The alternative to the car or bus is the metro. This is certainly a large network that stretches from North to South of the city and from the centre to the West but in a place as huge as Cairo it’s not enough for most commuters, making some part of their journey by road all but inevitable. The amount of time lost in traffic is tremendous. Perhaps much worse, the pollution is terrible. Breathing in Cairo air is like being constantly reminded of your mortality. You can feel the death around you. Once, I was in the unfortunate position of having to run after my microbus and there was no traffic in the way to slow it down! This happens rarely, I can assure you. Anyway, after a decent effort that I’m sure Mo Farah would have been proud of I was forced to give up. The bus was long gone and my lungs felt like they were stuffed with feather dusters. Feather dusters that had just cleaned the average student’s apartment at that. As a consequence of having been born in London I have asthma but luckily it’s barely noticeable in my day to day life. After this bus chase though, I shamefully had to sit down and take my inhaler, like a fat kid that had stuffed his face with sweets but through the necessity of survival was finally forced to inhale. I felt old and unfit. Perhaps upon my return my fellow students will have noticed a remarkable ageing in me. Ha! No longer shall I look like a youthful, joyful idealist but instead like a grey, hollow-eyed Grampa, which is actually a much truer representation of my character.
Let’s get a broader perspective on this, away from my own anecdotal evidence. In 2007 there were 6 deaths from road traffic deaths per 100,000 people in Germany. In Egypt it was 41.6. The mortality rate for children due to respiratory diseases is 120.86 in Egypt per 100,000 people and 0.51 in Germany.  A direct comparison between Freiburg and Cairo would be even worse I expect, as Cairo is worse than average for Egypt and Freiburg better than average for Germany. Different shades of Green indeed.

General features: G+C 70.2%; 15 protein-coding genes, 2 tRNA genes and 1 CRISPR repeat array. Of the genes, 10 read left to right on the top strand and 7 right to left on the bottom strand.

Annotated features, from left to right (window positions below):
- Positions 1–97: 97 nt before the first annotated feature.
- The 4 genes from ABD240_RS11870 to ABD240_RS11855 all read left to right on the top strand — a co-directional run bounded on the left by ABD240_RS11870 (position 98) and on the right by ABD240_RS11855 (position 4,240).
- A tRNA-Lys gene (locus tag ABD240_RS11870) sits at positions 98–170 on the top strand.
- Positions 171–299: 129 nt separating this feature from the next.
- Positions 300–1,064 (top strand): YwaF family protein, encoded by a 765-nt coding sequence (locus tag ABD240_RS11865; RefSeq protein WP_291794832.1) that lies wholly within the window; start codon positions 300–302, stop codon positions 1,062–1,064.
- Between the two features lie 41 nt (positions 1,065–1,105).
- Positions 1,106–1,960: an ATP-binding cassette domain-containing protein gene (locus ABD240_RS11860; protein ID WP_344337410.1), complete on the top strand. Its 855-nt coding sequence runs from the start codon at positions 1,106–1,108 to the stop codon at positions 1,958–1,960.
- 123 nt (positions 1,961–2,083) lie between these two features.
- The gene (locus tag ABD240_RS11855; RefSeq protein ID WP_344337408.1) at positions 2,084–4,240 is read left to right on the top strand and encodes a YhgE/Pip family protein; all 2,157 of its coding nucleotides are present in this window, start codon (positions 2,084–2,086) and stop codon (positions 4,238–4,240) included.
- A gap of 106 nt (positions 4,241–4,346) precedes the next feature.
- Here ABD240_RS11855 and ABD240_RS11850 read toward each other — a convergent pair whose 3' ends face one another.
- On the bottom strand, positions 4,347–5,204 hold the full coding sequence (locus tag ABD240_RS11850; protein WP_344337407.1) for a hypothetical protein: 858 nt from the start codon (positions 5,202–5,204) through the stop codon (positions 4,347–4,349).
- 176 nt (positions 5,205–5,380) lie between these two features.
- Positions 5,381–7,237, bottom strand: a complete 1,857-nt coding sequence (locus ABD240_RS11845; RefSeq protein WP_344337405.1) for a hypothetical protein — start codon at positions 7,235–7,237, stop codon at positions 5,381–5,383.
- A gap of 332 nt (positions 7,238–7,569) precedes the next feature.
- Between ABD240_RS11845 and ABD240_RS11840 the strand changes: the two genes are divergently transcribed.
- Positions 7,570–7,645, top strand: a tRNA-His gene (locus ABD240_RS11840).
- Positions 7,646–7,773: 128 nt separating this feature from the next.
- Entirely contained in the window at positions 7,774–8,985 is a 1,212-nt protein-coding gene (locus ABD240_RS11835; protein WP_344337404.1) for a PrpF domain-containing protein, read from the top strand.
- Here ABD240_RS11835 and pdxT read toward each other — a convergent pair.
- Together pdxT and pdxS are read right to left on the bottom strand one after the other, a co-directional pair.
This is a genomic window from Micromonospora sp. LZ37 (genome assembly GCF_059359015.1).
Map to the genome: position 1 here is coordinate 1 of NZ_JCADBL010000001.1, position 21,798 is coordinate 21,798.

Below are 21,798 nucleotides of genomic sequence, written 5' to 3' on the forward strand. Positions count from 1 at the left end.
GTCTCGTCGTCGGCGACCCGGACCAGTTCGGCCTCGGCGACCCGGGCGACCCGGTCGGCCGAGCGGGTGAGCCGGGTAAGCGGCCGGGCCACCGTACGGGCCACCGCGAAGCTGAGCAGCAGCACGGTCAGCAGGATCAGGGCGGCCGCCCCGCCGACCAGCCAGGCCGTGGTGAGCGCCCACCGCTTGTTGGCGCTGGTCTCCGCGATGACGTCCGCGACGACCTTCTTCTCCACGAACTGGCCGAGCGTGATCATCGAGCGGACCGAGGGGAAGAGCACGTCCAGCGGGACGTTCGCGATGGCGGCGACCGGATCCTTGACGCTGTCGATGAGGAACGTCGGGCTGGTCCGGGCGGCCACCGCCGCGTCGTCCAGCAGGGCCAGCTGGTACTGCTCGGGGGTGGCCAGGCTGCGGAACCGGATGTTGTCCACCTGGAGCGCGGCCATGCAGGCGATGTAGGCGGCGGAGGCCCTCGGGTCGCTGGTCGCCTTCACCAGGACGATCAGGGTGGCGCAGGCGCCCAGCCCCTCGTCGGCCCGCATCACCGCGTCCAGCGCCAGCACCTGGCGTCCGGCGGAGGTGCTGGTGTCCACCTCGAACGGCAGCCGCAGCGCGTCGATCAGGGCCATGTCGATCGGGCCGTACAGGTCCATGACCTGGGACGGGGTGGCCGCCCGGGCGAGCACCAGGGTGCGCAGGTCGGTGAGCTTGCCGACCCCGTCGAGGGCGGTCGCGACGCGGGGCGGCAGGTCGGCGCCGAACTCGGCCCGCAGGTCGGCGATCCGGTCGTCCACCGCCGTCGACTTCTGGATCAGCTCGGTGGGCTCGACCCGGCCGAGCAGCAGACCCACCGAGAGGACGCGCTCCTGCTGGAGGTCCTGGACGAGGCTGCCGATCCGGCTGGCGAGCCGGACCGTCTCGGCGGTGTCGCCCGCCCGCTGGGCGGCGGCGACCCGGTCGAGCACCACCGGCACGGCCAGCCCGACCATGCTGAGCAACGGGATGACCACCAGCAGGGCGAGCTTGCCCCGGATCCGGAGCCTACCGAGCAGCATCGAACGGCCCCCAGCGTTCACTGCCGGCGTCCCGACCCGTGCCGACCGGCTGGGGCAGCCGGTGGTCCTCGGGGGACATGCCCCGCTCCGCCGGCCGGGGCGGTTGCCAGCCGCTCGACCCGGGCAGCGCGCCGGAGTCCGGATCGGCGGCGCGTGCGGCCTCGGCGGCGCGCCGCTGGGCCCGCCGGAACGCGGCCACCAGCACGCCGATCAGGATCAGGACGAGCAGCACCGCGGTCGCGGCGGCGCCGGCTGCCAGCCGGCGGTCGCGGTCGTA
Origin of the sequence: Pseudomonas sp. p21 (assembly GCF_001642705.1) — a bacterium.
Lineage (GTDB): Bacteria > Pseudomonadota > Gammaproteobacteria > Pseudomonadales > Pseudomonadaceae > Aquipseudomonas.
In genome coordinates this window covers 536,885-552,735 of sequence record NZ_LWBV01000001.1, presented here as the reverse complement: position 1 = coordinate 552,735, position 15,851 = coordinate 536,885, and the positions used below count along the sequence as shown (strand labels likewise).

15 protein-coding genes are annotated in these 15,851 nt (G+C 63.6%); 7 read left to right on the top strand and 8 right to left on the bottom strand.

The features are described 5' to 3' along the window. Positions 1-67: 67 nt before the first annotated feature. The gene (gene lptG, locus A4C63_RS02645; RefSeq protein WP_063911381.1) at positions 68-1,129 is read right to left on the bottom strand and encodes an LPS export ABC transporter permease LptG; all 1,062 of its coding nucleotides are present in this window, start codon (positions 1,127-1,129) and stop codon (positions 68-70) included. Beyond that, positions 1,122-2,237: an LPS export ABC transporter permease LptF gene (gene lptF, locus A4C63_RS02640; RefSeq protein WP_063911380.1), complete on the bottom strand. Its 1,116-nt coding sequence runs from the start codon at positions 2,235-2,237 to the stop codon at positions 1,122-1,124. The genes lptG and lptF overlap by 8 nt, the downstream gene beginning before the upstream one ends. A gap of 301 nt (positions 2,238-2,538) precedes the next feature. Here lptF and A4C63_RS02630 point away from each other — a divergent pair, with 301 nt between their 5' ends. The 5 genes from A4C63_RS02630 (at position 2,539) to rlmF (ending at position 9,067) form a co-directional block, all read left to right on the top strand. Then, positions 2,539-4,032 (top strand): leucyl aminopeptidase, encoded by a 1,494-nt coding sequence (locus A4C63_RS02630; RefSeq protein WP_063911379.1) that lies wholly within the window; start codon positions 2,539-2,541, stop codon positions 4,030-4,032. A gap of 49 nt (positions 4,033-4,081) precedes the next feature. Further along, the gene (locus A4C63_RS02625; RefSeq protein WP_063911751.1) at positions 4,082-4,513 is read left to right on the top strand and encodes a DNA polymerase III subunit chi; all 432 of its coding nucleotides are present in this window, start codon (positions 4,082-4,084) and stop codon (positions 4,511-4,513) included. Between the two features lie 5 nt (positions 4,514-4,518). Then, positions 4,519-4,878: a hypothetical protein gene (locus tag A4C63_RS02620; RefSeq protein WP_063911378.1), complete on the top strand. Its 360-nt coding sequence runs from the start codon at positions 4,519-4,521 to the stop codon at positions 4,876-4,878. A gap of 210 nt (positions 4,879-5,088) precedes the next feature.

None of what I’ve written here has really captured the awfulness that is Cairo’s traffic. Professional writers/talented people have no doubt attempted this somewhere on the web. What I wanted to make clear however, is just how luxurious it is to live in a city with good public transport and the possibility to cycle everywhere without fear of mutilation. How glorious it is indeed to breath in clean air, almost as pure as when nature herself first made it all those millions or billions of years ago. To not spend 2 hours stuck in traffic for what should really be a 45 minute journey is a reason for celebration. To discuss how Green Freiburg is in comparison to cities such as Cairo seems almost pointless.
But this isn’t a pointless discussion. Humanity’s evolution has often followed the path of progress. In Freiburg there is still much room for this. As that now famous quote from the Mayor of Bogota goes, “A developed country is not a place where the poor have cars. It’s where the rich use public transportation”. Freiburg does not yet match this vision, but it’s closer to it than many places. Let us be critical of Freiburg’s environmental failings and support the city in attaining this beautiful vision of sustainability and equality. Let’s not lose our sense of perspective however, and remain thankful for the blessings that we have.